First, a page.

Are these fitness myths sabotaging your goals?

Whether you’re working out to improve your physical or mental health (spoiler alert: you’re helping both!), it’s important to focus on knowing fitness fact from fiction to ensure you’re getting the most out of your workouts! With so much information floating around the internet regarding exercise and diet, it can be easy to find conflicting data that makes it hard to discern the right next step. We asked Daily Burn 365 trainers to share the most commonly believed fitness myths that might be holding you back, or worse, putting you at risk for a multitude of injuries and health problems. Here are 15 popular fitness myths, debunked once and for all.

Myth #1: Longer workouts are more efficient.

The duration of a workout does not determine its effectiveness. The main thing is not the length, but the quality of your workout. Consistency is key, but you also need to make sure you’re challenging yourself with the intensity on days you’re not focused on recovery.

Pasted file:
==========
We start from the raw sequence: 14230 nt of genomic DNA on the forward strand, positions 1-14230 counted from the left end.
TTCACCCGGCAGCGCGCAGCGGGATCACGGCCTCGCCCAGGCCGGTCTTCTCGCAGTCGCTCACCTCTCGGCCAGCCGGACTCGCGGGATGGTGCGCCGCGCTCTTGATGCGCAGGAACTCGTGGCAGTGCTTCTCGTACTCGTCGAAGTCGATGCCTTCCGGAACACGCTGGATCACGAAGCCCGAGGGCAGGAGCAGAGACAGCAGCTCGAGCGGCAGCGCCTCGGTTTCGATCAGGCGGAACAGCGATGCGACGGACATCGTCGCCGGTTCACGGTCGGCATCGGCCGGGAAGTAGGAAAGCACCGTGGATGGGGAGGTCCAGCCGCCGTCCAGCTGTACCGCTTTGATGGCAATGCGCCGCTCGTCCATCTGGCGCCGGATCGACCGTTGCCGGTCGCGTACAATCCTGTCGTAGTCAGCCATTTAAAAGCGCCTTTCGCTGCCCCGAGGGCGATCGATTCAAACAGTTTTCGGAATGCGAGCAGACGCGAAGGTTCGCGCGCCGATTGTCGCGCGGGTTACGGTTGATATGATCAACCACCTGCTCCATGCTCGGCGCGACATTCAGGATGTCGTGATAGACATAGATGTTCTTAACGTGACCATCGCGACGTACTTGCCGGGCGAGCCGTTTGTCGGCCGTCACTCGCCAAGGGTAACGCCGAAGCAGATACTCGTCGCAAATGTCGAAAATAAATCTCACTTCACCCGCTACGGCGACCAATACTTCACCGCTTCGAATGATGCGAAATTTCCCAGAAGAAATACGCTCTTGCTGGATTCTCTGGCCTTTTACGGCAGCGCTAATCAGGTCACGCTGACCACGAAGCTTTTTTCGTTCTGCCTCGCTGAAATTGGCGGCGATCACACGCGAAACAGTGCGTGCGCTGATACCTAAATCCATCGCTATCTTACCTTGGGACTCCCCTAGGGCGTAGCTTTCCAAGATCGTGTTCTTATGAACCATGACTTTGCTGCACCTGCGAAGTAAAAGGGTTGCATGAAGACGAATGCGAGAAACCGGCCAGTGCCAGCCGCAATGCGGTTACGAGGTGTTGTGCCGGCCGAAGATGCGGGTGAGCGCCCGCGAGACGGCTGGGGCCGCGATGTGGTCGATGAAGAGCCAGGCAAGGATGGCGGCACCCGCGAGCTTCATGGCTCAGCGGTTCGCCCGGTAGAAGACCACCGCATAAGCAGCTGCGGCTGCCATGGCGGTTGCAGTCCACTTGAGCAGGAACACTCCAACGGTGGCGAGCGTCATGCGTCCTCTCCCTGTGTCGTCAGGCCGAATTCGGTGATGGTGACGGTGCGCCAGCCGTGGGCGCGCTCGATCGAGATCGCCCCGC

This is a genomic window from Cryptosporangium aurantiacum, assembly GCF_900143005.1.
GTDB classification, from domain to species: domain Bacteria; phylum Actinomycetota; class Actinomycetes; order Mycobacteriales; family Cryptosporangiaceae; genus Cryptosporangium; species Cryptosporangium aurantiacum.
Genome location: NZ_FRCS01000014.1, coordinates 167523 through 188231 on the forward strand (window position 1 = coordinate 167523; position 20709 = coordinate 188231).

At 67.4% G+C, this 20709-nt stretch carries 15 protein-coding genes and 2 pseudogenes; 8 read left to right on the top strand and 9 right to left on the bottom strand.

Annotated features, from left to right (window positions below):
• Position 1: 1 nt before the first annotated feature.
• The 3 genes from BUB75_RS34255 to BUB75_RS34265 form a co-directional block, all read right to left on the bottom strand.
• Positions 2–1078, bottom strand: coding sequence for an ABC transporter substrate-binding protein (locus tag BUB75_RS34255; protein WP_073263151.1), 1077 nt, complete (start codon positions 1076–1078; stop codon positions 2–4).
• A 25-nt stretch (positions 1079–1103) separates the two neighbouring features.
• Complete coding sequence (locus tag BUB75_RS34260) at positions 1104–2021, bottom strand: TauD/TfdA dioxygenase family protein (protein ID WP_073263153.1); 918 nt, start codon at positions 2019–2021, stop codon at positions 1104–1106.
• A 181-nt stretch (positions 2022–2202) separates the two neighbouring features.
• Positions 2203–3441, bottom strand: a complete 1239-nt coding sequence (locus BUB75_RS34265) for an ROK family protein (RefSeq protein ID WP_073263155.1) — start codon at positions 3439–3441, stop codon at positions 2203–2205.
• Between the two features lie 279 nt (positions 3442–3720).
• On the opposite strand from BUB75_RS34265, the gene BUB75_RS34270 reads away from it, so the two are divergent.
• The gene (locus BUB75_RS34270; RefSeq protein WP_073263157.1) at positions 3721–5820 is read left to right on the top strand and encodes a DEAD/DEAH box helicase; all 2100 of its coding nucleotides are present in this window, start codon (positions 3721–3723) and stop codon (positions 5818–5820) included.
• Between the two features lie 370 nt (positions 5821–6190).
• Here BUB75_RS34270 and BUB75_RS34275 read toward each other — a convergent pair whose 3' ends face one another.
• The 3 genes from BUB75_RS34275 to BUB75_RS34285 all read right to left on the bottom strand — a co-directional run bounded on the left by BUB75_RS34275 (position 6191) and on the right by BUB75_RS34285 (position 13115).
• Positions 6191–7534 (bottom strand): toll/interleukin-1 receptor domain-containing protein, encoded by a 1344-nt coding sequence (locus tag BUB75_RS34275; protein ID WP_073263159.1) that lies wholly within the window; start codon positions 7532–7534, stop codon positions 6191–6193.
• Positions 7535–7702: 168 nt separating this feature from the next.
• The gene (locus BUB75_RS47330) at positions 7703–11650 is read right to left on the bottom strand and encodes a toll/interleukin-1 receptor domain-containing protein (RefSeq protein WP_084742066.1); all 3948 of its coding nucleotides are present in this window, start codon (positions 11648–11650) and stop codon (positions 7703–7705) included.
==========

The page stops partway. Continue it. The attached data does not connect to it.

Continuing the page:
Plus, pushing yourself to do longer and longer workouts can lead to overtraining. Doing this on a regular basis can put you at the risk of injury and create imbalances in your body that may cause larger health problems down the road. In addition, some studies show that longer workouts (over an hour) provoke the production of cortisol, a catabolic hormone that actually destroys protein structures, while the goal of any workout – whether it is to burn fat or to gain muscle – is to create them.

And remember, not even a little activity is pointless! Your body will benefit from just one minute of exercise.

Myth #2: You must train every day to achieve results.

Just as you need sleep every night, rest days are absolutely necessary. They are just as important as the workout itself because your body transforms and recovers during the rest time. Plus, working out without proper rest and recovery can cause extreme fatigue, hormone imbalances, and mood swings.

Depending on the intensity of your workouts, the break between them should be from 24 to 72 hours. During this time, energy sources, protein structures and the central nervous system are restored. Try a recovery workout, like a mobility or gentle yoga session on your off days if you really want to stay active.

Myth #3: You didn’t work hard enough if you don’t feel sore.